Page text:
Gender Inequality In Construction Persists

There is a still a gender imbalance in the UK construction industry, with a recent report revealing the proportion of women on boards within the sector is just 22 per cent.

According to the latest findings from the Directory for Social Change, which used annual reports from 399 corporate boards, 16 per cent revealed they have no women on their boards at all.

This demonstrates that gender inequality still persists in the industry, as it has only improved marginally over the last six years. Indeed, a previous report from 2013 found just 13 per cent of board members were women.

While the news that female board members are far and few between in the construction industry, they are likely to be better represented than in the wider context of the sector.

A study by Wise last year reported that just 11 per cent of the construction industry was female.

With just over one in ten employees being women, this is actually a lower proportion than in 2016 and 2007 when it was 12.8 per cent and 12.1 per cent respectively, according to data from the Office for National Statistics (ONS) published by Construction Insurance Specialists (CRL).

According to the data, out of the 2.3 million people who worked in construction in 2016, just 296,000 were female.

This, CRL stated at the time, was “an alarming wake-up call”.

“The ONS data shows that the percentage of women in construction is scarcely higher than it was before the recession, despite the industry’s active efforts to attract new recruits and access wider talent pools,” a CRL spokesperson commented.

It went on to say there has only been a slight improvement since the recession, which could be partly due to women “[not being] aware of the different opportunities that the construction industry can offer”.

While there is clearly still a problem of gender inequality when it comes to hiring female employees, there is also an imbalance regarding their salaries.

Showhouse analysis of wages in the housebuilding industry revealed there was a median difference in hourly pay of 22.8 per cent between male and female members of staff. The mean difference in hourly pay was even higher at 23.5 per cent, which is significantly greater than the average imbalance of 9.6 per cent across all industries.

While female workers should rightfully try and address this imbalance and push for housebuilders to pay all staff who do the same job a similar salary, they might find it is a currently a difficult time to ask for an increase in their wages.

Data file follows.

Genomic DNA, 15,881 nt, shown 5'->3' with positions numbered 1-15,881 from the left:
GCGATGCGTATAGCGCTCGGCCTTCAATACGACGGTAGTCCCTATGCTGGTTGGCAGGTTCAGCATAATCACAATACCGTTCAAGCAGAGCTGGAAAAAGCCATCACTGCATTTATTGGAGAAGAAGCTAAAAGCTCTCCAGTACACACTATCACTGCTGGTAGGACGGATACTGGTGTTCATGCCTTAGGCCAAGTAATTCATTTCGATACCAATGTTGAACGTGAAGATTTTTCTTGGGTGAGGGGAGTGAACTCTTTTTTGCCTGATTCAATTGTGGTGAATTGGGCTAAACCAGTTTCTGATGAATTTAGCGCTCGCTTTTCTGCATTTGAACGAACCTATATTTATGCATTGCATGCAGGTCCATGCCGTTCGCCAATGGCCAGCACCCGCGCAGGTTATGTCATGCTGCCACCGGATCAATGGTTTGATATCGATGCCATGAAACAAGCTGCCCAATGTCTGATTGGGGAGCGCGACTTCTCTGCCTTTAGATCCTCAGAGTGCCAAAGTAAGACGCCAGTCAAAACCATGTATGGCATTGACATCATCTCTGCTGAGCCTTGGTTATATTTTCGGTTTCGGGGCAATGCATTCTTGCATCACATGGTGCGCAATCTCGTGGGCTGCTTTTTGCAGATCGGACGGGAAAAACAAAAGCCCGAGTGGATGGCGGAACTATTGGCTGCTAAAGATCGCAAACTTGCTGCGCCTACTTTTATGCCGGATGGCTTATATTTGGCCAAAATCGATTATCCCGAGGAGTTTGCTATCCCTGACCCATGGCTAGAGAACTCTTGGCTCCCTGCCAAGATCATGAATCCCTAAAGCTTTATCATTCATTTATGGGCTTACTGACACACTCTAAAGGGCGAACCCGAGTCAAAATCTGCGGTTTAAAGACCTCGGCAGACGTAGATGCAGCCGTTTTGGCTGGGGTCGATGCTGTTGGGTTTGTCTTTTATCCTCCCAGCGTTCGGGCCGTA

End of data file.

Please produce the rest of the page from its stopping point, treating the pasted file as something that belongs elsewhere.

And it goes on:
This is because the latest findings from the ONS revealed a slowdown industry. Regarding three-month on three-month all work series for May 2019, there was a growth of 0.0 per cent for construction output.

It stated this was due to a fall in repair and maintenance of 0.5 per cent and an increase in new work of 0.3 per cent balancing each other out.

On a month-on-month basis, the figures were slightly more favourable, with increases in new work of 0.4 per cent and in repair and maintenance of 1.2 per cent.

The recent three-months on year statistics reveal the most positive changes in the industry, with total all work output increasing by 2.9 per cent during this timeframe. This is mainly thanks to a four per cent increase in total all new work, a 0.9 per cent rise in total repair and maintenance, a 25.6 per cent growth in new public housing, a five per cent incline in new private housing, and a 14.6 per cent growth in infrastructure work.

“Total all work grew to £13,780 million in May 2019 in comparison with April 2019, increasing by 0.6 per cent. The largest positive contributions to the month-on-month change in May 2019 came from private new housing and private housing repair and maintenance, which grew by 1.8 per cent (£55 million) and 2.9 per cent (£50 million) respectively,” the report stated.

It added: “There was also a notable growth of 10.2 per cent (£39 million) in private industrial new work, which was the largest month-on-month growth rate since June 2017.”

Overall, the construction industry seems to be improving, which could mean demand for construction contractors in Hull – whether male or female – continues to grow.